As a skier this was great because by the time I had finished my run and walked up to the TV screen my score was there ready for me to read. Also as a spectator it was good as well because even if you weren’t able to watch the skiers you could still see how they were doing.

I think that this was a huge step for barefoot waterskiing as a sport. I hope that this is only the beginning and that we can continue to try and progress the sport, the use of technology is a great way to start and I look forward for what is to come in the future.

By: Georgia Groen

Thinking About Entering Your First Barefoot Tournament?

Tuesday, June 11th, 2013

You’re thinking about it. You’re tempted. You’re curious.

You’d like to try a barefoot tournament but you have no idea where to start or what to do.

Here’s a book to help you get started:

Barefoot Water Skiing, From Weekend Warrior to Competitor

From Juan Carlos Cardoso Riveroll:

This book gave us the additional push we needed to participate in the 2012 Worlds. We had always been weekend warriors and weren’t at all confident to participate in such a big event!.. After reading through beautifully written experiences illustrated in this book we went for it and had a fantastic time competing, networking and becoming part of the international barefooting family.

In a nutshell the book will illustrate the rules & dynamics needed to participate competitively, it will give you clarity on what it takes (and what it doesn’t). It’s a must read for all skiers that want to take the next step in their footing career (or even if they want to keep it a simple hobby). You’ll be surprised on how accessible tournaments are for any ski level and how supportive the community is.

After the worlds I can say that our skiing level, our focus and our understanding of the sport are at a whole different level. This book gave us the insight we needed. We went for it and thanks to it had the experience of skiing with the best. Karen is a fantastic writer, I have reached out to her via Facebook and had all my questions answered – furthermore she put us in contact with all the right people to keep us on track moving ahead! thank you for such a great book.

The book is available at the World Barefoot Center Pro Shop along with Keith St. Onge’s book, Gliding Soles:

World Barefoot Center Books

Karen Putz– My First Barefoot Tournament

Tuesday, June 28th, 2011

As I drove up the highway toward Blue Moo lake in Alma Center, Wisconsin last Thursday, I was having second thoughts about the whole barefoot tournament thing.  Earlier in the week, I took a few runs with Dan Tanis over at Cedar Lake, but I couldn’t accomplish a single thing on the water.  Out of five pulls, I got up twice and fell each time I attempted to slalom across the wake.   I hadn’t yet practiced a trick run.  And here I was, driving four hours to compete in my first tournament.  

Twenty five years after tripping over a wake, I got back on the water again at the World Barefoot Center in March of last year.  I think a certain 68-year-old woman came up with the idea of entering tournaments.    “It’ll be fun!” she said.  “Everyone is friendly and they’ll help you and tell you what to do.”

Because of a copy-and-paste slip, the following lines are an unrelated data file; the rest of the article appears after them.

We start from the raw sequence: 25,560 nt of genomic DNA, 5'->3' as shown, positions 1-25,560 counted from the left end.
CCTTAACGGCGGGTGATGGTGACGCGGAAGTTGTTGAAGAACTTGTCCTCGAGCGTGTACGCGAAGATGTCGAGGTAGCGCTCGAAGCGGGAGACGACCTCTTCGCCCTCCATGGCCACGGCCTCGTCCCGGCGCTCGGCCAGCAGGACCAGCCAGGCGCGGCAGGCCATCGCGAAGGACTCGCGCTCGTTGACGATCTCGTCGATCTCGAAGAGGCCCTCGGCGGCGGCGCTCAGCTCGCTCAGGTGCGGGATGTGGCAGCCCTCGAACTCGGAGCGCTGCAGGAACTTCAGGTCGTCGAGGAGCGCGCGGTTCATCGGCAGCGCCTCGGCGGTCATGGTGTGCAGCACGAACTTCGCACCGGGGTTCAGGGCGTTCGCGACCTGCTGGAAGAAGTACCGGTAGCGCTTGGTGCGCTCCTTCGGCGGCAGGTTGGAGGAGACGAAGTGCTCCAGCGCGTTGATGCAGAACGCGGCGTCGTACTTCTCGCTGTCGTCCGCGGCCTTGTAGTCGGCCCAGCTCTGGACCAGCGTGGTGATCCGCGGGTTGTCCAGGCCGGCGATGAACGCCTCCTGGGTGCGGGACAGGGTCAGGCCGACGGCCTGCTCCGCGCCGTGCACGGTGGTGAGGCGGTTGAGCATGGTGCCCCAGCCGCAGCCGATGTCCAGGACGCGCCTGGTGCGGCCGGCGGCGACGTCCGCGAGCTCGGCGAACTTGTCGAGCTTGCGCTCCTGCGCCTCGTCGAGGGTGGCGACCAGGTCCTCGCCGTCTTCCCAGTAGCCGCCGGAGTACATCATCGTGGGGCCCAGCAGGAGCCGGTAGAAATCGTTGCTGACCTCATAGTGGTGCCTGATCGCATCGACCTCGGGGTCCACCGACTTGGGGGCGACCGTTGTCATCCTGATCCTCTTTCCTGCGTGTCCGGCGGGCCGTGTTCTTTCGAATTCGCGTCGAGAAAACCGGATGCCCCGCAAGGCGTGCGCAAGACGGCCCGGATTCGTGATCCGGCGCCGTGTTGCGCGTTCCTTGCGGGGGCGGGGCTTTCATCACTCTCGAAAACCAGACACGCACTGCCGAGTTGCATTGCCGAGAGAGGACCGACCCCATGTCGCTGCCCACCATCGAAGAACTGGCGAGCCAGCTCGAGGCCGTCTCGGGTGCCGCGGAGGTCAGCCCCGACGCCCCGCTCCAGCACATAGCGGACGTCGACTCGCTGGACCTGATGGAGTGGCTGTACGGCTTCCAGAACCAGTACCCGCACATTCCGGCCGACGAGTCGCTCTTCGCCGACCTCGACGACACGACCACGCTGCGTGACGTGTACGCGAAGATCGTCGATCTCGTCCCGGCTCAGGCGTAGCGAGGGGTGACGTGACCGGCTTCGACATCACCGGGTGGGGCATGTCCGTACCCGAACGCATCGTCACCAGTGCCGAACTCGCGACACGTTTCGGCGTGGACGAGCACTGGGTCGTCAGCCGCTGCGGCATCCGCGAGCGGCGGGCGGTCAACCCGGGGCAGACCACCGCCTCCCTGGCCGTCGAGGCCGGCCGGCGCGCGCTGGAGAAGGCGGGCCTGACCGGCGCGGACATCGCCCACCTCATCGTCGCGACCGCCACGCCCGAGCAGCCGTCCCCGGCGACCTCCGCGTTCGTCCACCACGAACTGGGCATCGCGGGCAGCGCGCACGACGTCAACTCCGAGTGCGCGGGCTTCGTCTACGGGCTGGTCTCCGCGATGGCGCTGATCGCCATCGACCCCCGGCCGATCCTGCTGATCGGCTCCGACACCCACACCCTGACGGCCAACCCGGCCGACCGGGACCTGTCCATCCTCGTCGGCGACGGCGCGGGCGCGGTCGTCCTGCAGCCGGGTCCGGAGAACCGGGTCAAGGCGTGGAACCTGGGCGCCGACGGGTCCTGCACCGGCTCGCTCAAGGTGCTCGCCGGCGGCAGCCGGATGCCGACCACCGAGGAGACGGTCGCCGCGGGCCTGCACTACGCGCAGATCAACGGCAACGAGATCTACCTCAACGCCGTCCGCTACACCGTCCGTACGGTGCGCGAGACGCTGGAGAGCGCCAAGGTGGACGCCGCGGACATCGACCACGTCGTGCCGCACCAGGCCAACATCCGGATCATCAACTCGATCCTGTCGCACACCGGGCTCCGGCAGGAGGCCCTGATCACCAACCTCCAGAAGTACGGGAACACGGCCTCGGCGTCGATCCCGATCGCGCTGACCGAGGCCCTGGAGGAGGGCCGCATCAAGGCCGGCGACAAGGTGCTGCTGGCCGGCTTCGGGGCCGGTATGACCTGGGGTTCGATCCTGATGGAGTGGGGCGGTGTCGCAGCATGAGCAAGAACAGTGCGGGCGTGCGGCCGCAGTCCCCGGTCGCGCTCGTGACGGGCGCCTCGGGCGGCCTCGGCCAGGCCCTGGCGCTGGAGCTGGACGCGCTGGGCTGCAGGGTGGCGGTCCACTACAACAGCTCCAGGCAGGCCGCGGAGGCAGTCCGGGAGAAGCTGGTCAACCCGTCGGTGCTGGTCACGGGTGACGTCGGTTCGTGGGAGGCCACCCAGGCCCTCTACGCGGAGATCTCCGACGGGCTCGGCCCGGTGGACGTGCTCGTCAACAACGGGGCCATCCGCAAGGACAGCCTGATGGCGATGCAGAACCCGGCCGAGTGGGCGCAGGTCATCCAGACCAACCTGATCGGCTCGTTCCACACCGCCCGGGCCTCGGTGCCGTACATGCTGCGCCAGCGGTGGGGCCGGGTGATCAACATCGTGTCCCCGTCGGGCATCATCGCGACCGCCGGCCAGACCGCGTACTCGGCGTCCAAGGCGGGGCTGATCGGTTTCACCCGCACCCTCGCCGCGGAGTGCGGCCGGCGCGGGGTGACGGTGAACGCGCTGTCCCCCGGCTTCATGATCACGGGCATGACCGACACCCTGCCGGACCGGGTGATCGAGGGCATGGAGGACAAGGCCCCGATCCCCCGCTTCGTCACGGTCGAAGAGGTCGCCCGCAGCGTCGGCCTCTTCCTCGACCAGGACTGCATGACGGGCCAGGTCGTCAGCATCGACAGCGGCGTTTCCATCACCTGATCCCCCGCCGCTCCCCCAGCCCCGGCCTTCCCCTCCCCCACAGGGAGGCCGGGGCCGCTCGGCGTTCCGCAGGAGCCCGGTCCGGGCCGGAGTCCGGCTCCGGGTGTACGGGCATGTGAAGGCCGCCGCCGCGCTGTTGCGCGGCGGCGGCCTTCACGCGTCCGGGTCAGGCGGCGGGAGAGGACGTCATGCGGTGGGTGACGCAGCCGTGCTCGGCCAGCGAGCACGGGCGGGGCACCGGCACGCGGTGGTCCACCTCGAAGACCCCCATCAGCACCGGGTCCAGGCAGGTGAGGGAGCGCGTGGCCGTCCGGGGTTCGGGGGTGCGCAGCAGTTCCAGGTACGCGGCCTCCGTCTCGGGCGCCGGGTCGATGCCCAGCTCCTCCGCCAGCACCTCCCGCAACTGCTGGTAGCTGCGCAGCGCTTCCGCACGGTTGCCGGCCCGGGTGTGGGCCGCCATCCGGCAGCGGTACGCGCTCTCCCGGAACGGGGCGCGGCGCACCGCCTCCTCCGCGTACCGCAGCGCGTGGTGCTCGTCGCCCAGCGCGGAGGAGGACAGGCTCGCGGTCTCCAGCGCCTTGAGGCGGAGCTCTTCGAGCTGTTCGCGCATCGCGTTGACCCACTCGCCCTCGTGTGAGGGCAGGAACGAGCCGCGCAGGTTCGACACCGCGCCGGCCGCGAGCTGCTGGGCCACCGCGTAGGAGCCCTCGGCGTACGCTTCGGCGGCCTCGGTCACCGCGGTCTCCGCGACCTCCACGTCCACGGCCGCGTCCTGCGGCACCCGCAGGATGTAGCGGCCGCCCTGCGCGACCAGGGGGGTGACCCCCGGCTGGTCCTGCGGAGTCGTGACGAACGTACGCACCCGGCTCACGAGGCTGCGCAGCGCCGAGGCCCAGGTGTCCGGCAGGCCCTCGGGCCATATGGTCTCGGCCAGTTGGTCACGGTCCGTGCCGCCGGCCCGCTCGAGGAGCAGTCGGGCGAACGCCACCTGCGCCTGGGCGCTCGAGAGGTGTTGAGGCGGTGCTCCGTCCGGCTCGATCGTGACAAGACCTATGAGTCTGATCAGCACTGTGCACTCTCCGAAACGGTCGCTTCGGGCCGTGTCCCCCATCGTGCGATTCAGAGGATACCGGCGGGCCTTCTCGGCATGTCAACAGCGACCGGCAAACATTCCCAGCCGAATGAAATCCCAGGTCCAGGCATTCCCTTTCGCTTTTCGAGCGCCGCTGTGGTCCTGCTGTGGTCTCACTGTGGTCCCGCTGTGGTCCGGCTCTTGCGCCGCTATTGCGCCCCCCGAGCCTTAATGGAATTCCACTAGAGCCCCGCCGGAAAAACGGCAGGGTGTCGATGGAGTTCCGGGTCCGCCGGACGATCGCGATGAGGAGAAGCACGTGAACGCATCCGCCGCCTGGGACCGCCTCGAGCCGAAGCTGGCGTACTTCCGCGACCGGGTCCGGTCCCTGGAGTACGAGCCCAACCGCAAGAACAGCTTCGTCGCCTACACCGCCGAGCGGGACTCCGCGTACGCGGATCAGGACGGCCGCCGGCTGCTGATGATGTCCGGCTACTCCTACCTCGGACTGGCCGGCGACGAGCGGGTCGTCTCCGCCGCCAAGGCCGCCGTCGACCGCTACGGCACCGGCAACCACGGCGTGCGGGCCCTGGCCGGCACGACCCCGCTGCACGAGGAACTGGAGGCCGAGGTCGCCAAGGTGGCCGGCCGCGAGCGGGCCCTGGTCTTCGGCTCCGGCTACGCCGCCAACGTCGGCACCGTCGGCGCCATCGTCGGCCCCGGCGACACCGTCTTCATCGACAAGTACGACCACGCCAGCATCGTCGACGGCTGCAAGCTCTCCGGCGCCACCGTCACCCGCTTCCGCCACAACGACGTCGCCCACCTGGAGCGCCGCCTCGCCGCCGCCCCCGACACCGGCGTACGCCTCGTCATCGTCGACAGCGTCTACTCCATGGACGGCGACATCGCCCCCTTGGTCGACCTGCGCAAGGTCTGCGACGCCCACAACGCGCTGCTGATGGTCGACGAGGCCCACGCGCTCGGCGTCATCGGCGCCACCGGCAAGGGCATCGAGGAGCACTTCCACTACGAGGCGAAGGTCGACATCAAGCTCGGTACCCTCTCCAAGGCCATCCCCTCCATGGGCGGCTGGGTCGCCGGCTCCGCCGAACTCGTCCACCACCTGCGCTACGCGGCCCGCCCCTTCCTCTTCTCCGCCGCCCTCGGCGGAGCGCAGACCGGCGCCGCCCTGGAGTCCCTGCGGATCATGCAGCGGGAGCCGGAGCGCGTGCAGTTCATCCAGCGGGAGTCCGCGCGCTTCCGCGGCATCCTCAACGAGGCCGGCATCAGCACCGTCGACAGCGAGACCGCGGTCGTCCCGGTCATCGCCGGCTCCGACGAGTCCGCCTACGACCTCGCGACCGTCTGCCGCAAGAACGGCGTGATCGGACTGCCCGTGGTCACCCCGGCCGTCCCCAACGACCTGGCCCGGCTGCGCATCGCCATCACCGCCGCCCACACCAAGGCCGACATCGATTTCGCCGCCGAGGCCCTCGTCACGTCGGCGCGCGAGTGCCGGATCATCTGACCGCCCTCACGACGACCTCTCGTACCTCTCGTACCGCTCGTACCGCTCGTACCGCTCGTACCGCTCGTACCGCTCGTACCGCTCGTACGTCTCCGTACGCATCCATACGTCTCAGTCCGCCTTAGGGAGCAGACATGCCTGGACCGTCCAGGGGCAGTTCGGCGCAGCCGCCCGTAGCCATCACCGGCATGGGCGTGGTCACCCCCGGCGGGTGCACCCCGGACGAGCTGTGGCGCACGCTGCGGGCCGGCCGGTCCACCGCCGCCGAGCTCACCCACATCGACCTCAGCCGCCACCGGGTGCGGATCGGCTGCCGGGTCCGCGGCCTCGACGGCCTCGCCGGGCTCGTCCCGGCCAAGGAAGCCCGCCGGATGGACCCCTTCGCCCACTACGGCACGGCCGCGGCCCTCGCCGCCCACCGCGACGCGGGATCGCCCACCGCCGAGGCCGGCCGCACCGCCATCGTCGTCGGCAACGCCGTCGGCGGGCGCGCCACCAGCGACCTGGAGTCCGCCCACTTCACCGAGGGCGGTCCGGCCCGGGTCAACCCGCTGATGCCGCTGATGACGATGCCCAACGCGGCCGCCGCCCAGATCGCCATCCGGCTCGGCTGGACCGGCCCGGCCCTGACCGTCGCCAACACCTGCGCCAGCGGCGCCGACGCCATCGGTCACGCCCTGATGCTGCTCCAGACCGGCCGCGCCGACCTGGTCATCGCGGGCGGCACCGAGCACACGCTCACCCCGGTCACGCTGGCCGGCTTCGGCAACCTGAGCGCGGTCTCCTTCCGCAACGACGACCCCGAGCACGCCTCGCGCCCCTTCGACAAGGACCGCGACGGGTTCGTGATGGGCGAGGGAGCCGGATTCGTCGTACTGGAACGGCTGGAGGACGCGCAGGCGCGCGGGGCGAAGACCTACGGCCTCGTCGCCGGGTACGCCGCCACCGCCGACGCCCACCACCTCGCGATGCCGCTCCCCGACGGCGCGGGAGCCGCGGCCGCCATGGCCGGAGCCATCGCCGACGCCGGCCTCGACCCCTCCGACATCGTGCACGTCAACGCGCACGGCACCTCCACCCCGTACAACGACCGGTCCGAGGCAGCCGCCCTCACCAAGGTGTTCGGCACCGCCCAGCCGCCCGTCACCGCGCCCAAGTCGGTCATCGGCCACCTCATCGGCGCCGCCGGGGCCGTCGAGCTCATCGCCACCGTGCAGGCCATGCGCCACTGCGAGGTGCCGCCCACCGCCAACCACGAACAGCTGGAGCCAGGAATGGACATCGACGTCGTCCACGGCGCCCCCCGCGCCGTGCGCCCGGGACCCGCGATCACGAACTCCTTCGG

Well, Judy was right about that.  I arrived at the dock on Friday morning and met with Kenny Kaestner, the instructor from Footn Foundations and host of the clinic.   Right away, Kenny made me feel at home on the water and he provided some fantastic instruction.   I was struggling to cheek out, and he taught me to line myself up at the opposite angle of where I wanted to cheek out to.   I spent the  morning slaloming and going through my trick runs.  Kenny bumped my speed up to 39/40 and I discovered that I liked it much better on firmer water.  By the time the morning sets were over, I felt confident that I knew what to do.  We spent the afternoon working on backwards.  I worked on riding backwards on one foot on shoes and then tried a back deep on my feet with no success.  I explained that I could get up easily on shoes, but I was really struggling to get up on my feet.  Kenny ran me through a hip exercise several times in the water, identifying the muscles used to get the hips up.   After that, I  was able to get up three times in a row backwards on my feet.

I somehow totally missed the fact that the tournament started at four that afternoon and I was pretty wiped out at that point.  I put myself last in the line up– hoping that I could recover some energy before it was my turn.  Let’s just say this… nothing will wake you up faster than getting back into a cold wetsuit– and jumping in the cold Wisconsin water late in the evening.  Holy moly…

I told myself that if I could just stand up and manage at least one cross, I would be happy.  I forgot the very trick that Kenny taught me– and found myself stuck inside the wake during my first run.  I didn’t have a choice but to stand up inside, and I nearly lost my balance.  I managed to make it outside the wake and then cut right across the wake.  To my complete surprise, I found myself still standing on the other side– and cut back across.  I managed two more crossings and I was really whooping inside when the boat came around.   I ended up with six on the second pass and with a score of 2.8.  That was later bumped up to 3.3.